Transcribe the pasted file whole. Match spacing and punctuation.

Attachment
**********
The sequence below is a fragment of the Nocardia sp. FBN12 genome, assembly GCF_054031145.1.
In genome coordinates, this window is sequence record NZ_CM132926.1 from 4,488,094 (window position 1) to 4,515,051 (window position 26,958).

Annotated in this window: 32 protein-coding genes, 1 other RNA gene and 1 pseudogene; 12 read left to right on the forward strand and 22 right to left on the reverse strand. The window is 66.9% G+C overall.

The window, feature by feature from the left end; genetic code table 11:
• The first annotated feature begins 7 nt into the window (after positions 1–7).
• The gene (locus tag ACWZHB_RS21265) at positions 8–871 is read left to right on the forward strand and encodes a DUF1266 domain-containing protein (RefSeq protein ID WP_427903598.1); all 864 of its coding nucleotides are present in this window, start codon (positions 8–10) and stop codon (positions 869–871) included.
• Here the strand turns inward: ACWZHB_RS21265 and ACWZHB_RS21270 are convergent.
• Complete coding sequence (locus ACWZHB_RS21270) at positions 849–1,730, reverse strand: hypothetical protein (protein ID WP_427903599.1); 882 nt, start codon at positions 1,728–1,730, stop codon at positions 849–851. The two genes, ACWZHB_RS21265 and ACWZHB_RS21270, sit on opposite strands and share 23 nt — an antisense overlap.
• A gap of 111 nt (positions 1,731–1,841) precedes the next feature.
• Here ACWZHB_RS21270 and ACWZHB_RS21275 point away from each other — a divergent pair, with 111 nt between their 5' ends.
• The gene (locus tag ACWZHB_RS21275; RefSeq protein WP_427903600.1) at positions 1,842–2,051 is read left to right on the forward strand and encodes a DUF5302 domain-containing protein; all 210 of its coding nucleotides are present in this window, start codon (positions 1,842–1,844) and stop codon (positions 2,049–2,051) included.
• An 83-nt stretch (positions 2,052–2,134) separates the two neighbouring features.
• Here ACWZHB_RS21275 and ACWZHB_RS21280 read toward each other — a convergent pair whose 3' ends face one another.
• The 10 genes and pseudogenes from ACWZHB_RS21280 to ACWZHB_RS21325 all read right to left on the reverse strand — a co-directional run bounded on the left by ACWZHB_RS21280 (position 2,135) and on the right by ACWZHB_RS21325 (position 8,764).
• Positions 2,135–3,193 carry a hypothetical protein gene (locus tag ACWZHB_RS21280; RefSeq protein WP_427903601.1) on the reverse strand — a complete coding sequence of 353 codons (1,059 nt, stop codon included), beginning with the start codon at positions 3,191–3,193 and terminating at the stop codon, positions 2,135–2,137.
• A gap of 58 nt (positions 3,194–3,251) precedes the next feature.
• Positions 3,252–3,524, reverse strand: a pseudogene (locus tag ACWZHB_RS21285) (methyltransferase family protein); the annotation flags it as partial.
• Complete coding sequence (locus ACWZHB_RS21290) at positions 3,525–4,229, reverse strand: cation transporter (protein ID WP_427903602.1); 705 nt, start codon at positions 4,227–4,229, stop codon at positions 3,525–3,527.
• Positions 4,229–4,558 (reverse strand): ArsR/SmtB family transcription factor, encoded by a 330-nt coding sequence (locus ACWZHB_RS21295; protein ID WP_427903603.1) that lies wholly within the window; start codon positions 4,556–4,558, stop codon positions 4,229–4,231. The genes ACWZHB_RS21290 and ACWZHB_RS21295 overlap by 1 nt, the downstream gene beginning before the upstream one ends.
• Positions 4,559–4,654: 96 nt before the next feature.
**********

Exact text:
The sequence below is a fragment of the Nocardia sp. FBN12 genome, assembly GCF_054031145.1.
In genome coordinates, this window is sequence record NZ_CM132926.1 from 4,488,094 (window position 1) to 4,515,051 (window position 26,958).

Annotated in this window: 32 protein-coding genes, 1 other RNA gene and 1 pseudogene; 12 read left to right on the forward strand and 22 right to left on the reverse strand. The window is 66.9% G+C overall.

The window, feature by feature from the left end; genetic code table 11:
• The first annotated feature begins 7 nt into the window (after positions 1–7).
• The gene (locus tag ACWZHB_RS21265) at positions 8–871 is read left to right on the forward strand and encodes a DUF1266 domain-containing protein (RefSeq protein ID WP_427903598.1); all 864 of its coding nucleotides are present in this window, start codon (positions 8–10) and stop codon (positions 869–871) included.
• Here the strand turns inward: ACWZHB_RS21265 and ACWZHB_RS21270 are convergent.
• Complete coding sequence (locus ACWZHB_RS21270) at positions 849–1,730, reverse strand: hypothetical protein (protein ID WP_427903599.1); 882 nt, start codon at positions 1,728–1,730, stop codon at positions 849–851. The two genes, ACWZHB_RS21265 and ACWZHB_RS21270, sit on opposite strands and share 23 nt — an antisense overlap.
• A gap of 111 nt (positions 1,731–1,841) precedes the next feature.
• Here ACWZHB_RS21270 and ACWZHB_RS21275 point away from each other — a divergent pair, with 111 nt between their 5' ends.
• The gene (locus tag ACWZHB_RS21275; RefSeq protein WP_427903600.1) at positions 1,842–2,051 is read left to right on the forward strand and encodes a DUF5302 domain-containing protein; all 210 of its coding nucleotides are present in this window, start codon (positions 1,842–1,844) and stop codon (positions 2,049–2,051) included.
• An 83-nt stretch (positions 2,052–2,134) separates the two neighbouring features.
• Here ACWZHB_RS21275 and ACWZHB_RS21280 read toward each other — a convergent pair whose 3' ends face one another.
• The 10 genes and pseudogenes from ACWZHB_RS21280 to ACWZHB_RS21325 all read right to left on the reverse strand — a co-directional run bounded on the left by ACWZHB_RS21280 (position 2,135) and on the right by ACWZHB_RS21325 (position 8,764).
• Positions 2,135–3,193 carry a hypothetical protein gene (locus tag ACWZHB_RS21280; RefSeq protein WP_427903601.1) on the reverse strand — a complete coding sequence of 353 codons (1,059 nt, stop codon included), beginning with the start codon at positions 3,191–3,193 and terminating at the stop codon, positions 2,135–2,137.
• A gap of 58 nt (positions 3,194–3,251) precedes the next feature.
• Positions 3,252–3,524, reverse strand: a pseudogene (locus tag ACWZHB_RS21285) (methyltransferase family protein); the annotation flags it as partial.
• Complete coding sequence (locus ACWZHB_RS21290) at positions 3,525–4,229, reverse strand: cation transporter (protein ID WP_427903602.1); 705 nt, start codon at positions 4,227–4,229, stop codon at positions 3,525–3,527.
• Positions 4,229–4,558 (reverse strand): ArsR/SmtB family transcription factor, encoded by a 330-nt coding sequence (locus ACWZHB_RS21295; protein ID WP_427903603.1) that lies wholly within the window; start codon positions 4,556–4,558, stop codon positions 4,229–4,231. The genes ACWZHB_RS21290 and ACWZHB_RS21295 overlap by 1 nt, the downstream gene beginning before the upstream one ends.
• Positions 4,559–4,654: 96 nt before the next feature.